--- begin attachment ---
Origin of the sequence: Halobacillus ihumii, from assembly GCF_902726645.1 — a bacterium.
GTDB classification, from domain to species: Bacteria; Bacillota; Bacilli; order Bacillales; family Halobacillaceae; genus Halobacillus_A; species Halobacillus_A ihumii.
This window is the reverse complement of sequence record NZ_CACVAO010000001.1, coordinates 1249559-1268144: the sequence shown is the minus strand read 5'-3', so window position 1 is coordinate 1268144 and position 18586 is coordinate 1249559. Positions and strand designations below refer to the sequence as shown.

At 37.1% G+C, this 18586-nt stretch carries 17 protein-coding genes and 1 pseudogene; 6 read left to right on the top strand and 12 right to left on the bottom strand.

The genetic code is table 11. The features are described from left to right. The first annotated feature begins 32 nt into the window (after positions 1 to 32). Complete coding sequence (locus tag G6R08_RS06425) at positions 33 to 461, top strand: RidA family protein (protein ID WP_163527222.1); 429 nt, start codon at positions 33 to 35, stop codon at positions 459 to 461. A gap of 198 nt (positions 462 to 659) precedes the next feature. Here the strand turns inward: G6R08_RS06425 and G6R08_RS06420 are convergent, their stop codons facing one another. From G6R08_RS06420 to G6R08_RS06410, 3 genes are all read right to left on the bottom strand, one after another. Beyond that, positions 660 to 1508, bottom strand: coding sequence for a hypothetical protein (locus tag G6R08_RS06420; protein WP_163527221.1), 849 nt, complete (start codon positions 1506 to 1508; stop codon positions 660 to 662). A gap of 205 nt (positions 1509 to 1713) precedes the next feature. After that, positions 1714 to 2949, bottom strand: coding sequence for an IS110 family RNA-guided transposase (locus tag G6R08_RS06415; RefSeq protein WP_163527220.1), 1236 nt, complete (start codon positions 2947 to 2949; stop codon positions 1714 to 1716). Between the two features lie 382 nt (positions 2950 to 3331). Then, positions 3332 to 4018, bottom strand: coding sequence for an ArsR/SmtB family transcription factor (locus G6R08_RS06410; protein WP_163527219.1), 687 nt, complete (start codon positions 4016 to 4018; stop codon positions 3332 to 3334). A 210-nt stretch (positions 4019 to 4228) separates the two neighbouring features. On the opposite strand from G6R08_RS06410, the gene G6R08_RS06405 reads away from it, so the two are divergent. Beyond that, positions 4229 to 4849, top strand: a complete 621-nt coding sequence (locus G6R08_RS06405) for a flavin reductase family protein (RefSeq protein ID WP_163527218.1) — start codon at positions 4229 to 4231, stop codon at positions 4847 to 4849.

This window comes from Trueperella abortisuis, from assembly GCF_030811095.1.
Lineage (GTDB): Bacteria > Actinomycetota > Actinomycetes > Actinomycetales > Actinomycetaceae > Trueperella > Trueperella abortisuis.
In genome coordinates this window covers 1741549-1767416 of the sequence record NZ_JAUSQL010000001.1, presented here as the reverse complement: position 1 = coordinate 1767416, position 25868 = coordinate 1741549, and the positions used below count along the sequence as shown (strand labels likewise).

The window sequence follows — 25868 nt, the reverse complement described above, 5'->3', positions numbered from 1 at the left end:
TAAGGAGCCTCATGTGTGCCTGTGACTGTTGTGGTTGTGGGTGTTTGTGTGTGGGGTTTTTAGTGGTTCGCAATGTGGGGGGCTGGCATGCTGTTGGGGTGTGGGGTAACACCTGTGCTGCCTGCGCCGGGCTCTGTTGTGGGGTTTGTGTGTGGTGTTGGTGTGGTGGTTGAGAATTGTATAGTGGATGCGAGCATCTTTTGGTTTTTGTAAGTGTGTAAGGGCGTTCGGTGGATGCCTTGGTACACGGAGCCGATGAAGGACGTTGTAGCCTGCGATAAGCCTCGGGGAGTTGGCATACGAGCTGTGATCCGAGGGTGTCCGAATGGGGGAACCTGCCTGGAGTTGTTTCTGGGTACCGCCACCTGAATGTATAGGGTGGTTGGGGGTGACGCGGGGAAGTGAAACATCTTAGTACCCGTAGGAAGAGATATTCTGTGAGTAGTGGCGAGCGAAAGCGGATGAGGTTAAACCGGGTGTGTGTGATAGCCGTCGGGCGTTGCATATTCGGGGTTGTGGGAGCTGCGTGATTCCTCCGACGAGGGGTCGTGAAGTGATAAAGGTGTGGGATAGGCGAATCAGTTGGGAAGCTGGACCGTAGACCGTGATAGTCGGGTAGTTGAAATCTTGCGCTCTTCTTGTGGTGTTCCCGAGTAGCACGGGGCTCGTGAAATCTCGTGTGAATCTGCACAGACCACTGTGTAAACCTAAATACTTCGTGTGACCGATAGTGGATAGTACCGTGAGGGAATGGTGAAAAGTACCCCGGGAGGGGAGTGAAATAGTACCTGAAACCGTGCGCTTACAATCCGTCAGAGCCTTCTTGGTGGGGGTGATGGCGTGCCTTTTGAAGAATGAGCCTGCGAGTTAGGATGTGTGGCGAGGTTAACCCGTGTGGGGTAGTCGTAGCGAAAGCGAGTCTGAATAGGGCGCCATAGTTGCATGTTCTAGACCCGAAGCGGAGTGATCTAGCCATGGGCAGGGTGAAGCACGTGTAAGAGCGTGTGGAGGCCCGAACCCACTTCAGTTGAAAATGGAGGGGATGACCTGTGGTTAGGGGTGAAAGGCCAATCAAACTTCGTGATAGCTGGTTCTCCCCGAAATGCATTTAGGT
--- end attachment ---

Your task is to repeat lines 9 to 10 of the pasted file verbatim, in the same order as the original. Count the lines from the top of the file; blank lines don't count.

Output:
The window sequence follows — 25868 nt, the reverse complement described above, 5'->3', positions numbered from 1 at the left end:
TAAGGAGCCTCATGTGTGCCTGTGACTGTTGTGGTTGTGGGTGTTTGTGTGTGGGGTTTTTAGTGGTTCGCAATGTGGGGGGCTGGCATGCTGTTGGGGTGTGGGGTAACACCTGTGCTGCCTGCGCCGGGCTCTGTTGTGGGGTTTGTGTGTGGTGTTGGTGTGGTGGTTGAGAATTGTATAGTGGATGCGAGCATCTTTTGGTTTTTGTAAGTGTGTAAGGGCGTTCGGTGGATGCCTTGGTACACGGAGCCGATGAAGGACGTTGTAGCCTGCGATAAGCCTCGGGGAGTTGGCATACGAGCTGTGATCCGAGGGTGTCCGAATGGGGGAACCTGCCTGGAGTTGTTTCTGGGTACCGCCACCTGAATGTATAGGGTGGTTGGGGGTGACGCGGGGAAGTGAAACATCTTAGTACCCGTAGGAAGAGATATTCTGTGAGTAGTGGCGAGCGAAAGCGGATGAGGTTAAACCGGGTGTGTGTGATAGCCGTCGGGCGTTGCATATTCGGGGTTGTGGGAGCTGCGTGATTCCTCCGACGAGGGGTCGTGAAGTGATAAAGGTGTGGGATAGGCGAATCAGTTGGGAAGCTGGACCGTAGACCGTGATAGTCGGGTAGTTGAAATCTTGCGCTCTTCTTGTGGTGTTCCCGAGTAGCACGGGGCTCGTGAAATCTCGTGTGAATCTGCACAGACCACTGTGTAAACCTAAATACTTCGTGTGACCGATAGTGGATAGTACCGTGAGGGAATGGTGAAAAGTACCCCGGGAGGGGAGTGAAATAGTACCTGAAACCGTGCGCTTACAATCCGTCAGAGCCTTCTTGGTGGGGGTGATGGCGTGCCTTTTGAAGAATGAGCCTGCGAGTTAGGATGTGTGGCGAGGTTAACCCGTGTGGGGTAGTCGTAGCGAAAGCGAGTCTGAATAGGGCGCCATAGTTGCATGTTCTAGACCCGAAGCGGAGTGATCTAGCCATGGGCAGGGTGAAGCACGTGTAAGAGCGTGTGGAGGCCCGAACCCACTTCAGTTGAAAATGGAGGGGATGACCTGTGGTTAGGGGTGAAAGGCCAATCAAACTTCGTGATAGCTGGTTCTCCCCGAAATGCATTTAGGT